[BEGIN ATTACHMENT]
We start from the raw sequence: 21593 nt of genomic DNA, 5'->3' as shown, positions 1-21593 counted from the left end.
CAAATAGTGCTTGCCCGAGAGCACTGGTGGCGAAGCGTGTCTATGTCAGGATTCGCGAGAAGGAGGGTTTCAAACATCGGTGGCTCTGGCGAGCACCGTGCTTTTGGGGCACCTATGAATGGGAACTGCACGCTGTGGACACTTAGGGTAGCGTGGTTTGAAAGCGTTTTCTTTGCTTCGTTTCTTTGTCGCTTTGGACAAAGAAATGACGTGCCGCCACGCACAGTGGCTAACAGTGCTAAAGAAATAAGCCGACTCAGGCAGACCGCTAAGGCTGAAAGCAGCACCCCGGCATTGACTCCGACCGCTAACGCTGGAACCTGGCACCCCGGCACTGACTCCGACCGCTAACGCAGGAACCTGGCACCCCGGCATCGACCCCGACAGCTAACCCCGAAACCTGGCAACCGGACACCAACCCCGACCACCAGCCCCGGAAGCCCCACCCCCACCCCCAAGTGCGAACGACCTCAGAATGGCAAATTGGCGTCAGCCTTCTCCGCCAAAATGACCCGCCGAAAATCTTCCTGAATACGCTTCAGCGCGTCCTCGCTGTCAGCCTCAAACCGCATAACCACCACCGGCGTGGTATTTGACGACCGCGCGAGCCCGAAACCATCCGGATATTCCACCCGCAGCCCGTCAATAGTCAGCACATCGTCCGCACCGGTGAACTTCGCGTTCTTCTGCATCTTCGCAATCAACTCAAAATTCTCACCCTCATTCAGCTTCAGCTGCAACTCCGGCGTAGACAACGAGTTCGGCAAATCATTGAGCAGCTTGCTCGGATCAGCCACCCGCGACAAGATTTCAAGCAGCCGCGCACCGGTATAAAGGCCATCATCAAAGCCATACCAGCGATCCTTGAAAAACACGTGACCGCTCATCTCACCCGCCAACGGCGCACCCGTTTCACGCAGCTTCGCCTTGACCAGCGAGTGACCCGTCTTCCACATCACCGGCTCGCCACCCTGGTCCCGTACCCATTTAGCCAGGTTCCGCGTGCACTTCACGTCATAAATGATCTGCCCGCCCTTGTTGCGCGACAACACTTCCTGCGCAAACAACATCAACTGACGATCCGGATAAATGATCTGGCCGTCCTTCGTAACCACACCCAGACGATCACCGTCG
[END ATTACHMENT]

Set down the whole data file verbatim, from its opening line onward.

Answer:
We start from the raw sequence: 21593 nt of genomic DNA, 5'->3' as shown, positions 1-21593 counted from the left end.
CAAATAGTGCTTGCCCGAGAGCACTGGTGGCGAAGCGTGTCTATGTCAGGATTCGCGAGAAGGAGGGTTTCAAACATCGGTGGCTCTGGCGAGCACCGTGCTTTTGGGGCACCTATGAATGGGAACTGCACGCTGTGGACACTTAGGGTAGCGTGGTTTGAAAGCGTTTTCTTTGCTTCGTTTCTTTGTCGCTTTGGACAAAGAAATGACGTGCCGCCACGCACAGTGGCTAACAGTGCTAAAGAAATAAGCCGACTCAGGCAGACCGCTAAGGCTGAAAGCAGCACCCCGGCATTGACTCCGACCGCTAACGCTGGAACCTGGCACCCCGGCACTGACTCCGACCGCTAACGCAGGAACCTGGCACCCCGGCATCGACCCCGACAGCTAACCCCGAAACCTGGCAACCGGACACCAACCCCGACCACCAGCCCCGGAAGCCCCACCCCCACCCCCAAGTGCGAACGACCTCAGAATGGCAAATTGGCGTCAGCCTTCTCCGCCAAAATGACCCGCCGAAAATCTTCCTGAATACGCTTCAGCGCGTCCTCGCTGTCAGCCTCAAACCGCATAACCACCACCGGCGTGGTATTTGACGACCGCGCGAGCCCGAAACCATCCGGATATTCCACCCGCAGCCCGTCAATAGTCAGCACATCGTCCGCACCGGTGAACTTCGCGTTCTTCTGCATCTTCGCAATCAACTCAAAATTCTCACCCTCATTCAGCTTCAGCTGCAACTCCGGCGTAGACAACGAGTTCGGCAAATCATTGAGCAGCTTGCTCGGATCAGCCACCCGCGACAAGATTTCAAGCAGCCGCGCACCGGTATAAAGGCCATCATCAAAGCCATACCAGCGATCCTTGAAAAACACGTGACCGCTCATCTCACCCGCCAACGGCGCACCCGTTTCACGCAGCTTCGCCTTGACCAGCGAGTGACCCGTCTTCCACATCACCGGCTCGCCACCCTGGTCCCGTACCCATTTAGCCAGGTTCCGCGTGCACTTCACGTCATAAATGATCTGCCCGCCCTTGTTGCGCGACAACACTTCCTGCGCAAACAACATCAACTGACGATCCGGATAAATGATCTGGCCGTCCTTCGTAACCACACCCAGACGATCACCGTCG